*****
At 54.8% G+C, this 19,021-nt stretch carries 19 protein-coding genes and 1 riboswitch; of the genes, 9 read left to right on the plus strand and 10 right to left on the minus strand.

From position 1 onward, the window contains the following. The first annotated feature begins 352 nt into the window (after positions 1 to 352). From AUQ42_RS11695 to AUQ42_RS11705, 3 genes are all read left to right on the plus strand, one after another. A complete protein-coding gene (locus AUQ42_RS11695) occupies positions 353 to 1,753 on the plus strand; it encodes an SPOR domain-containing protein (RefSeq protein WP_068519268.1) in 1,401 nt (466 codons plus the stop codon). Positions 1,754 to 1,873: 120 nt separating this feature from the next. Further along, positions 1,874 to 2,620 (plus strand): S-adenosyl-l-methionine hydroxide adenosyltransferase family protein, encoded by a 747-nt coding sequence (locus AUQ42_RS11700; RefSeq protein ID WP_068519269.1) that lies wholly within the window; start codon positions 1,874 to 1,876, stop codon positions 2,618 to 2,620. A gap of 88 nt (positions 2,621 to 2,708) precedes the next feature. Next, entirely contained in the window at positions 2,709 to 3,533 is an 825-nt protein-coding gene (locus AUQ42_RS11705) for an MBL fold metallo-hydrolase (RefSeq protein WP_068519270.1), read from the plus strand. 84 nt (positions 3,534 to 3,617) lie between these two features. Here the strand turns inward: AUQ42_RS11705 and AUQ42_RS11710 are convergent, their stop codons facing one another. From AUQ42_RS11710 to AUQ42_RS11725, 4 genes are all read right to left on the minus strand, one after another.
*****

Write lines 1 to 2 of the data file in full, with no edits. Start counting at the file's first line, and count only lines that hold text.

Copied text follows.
At 54.8% G+C, this 19,021-nt stretch carries 19 protein-coding genes and 1 riboswitch; of the genes, 9 read left to right on the plus strand and 10 right to left on the minus strand.

From position 1 onward, the window contains the following. The first annotated feature begins 352 nt into the window (after positions 1 to 352). From AUQ42_RS11695 to AUQ42_RS11705, 3 genes are all read left to right on the plus strand, one after another. A complete protein-coding gene (locus AUQ42_RS11695) occupies positions 353 to 1,753 on the plus strand; it encodes an SPOR domain-containing protein (RefSeq protein WP_068519268.1) in 1,401 nt (466 codons plus the stop codon). Positions 1,754 to 1,873: 120 nt separating this feature from the next. Further along, positions 1,874 to 2,620 (plus strand): S-adenosyl-l-methionine hydroxide adenosyltransferase family protein, encoded by a 747-nt coding sequence (locus AUQ42_RS11700; RefSeq protein ID WP_068519269.1) that lies wholly within the window; start codon positions 1,874 to 1,876, stop codon positions 2,618 to 2,620. A gap of 88 nt (positions 2,621 to 2,708) precedes the next feature. Next, entirely contained in the window at positions 2,709 to 3,533 is an 825-nt protein-coding gene (locus AUQ42_RS11705) for an MBL fold metallo-hydrolase (RefSeq protein WP_068519270.1), read from the plus strand. 84 nt (positions 3,534 to 3,617) lie between these two features. Here the strand turns inward: AUQ42_RS11705 and AUQ42_RS11710 are convergent, their stop codons facing one another. From AUQ42_RS11710 to AUQ42_RS11725, 4 genes are all read right to left on the minus strand, one after another.